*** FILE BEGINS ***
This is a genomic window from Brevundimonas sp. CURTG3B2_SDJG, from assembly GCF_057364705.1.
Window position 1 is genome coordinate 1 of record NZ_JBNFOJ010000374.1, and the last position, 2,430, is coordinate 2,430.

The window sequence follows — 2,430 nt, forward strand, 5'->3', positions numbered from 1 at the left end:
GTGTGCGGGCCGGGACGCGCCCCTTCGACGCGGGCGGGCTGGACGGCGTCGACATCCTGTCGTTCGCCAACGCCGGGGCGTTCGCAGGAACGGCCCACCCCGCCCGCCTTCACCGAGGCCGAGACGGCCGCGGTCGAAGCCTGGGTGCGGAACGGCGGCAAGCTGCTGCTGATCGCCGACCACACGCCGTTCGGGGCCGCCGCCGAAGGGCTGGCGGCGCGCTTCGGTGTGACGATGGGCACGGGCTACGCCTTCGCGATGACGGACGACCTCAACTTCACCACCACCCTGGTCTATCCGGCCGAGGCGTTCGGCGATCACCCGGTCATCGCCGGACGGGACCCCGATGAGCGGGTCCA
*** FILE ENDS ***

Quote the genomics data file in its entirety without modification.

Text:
This is a genomic window from Brevundimonas sp. CURTG3B2_SDJG, from assembly GCF_057364705.1.
Window position 1 is genome coordinate 1 of record NZ_JBNFOJ010000374.1, and the last position, 2,430, is coordinate 2,430.

The window sequence follows — 2,430 nt, forward strand, 5'->3', positions numbered from 1 at the left end:
GTGTGCGGGCCGGGACGCGCCCCTTCGACGCGGGCGGGCTGGACGGCGTCGACATCCTGTCGTTCGCCAACGCCGGGGCGTTCGCAGGAACGGCCCACCCCGCCCGCCTTCACCGAGGCCGAGACGGCCGCGGTCGAAGCCTGGGTGCGGAACGGCGGCAAGCTGCTGCTGATCGCCGACCACACGCCGTTCGGGGCCGCCGCCGAAGGGCTGGCGGCGCGCTTCGGTGTGACGATGGGCACGGGCTACGCCTTCGCGATGACGGACGACCTCAACTTCACCACCACCCTGGTCTATCCGGCCGAGGCGTTCGGCGATCACCCGGTCATCGCCGGACGGGACCCCGATGAGCGGGTCCA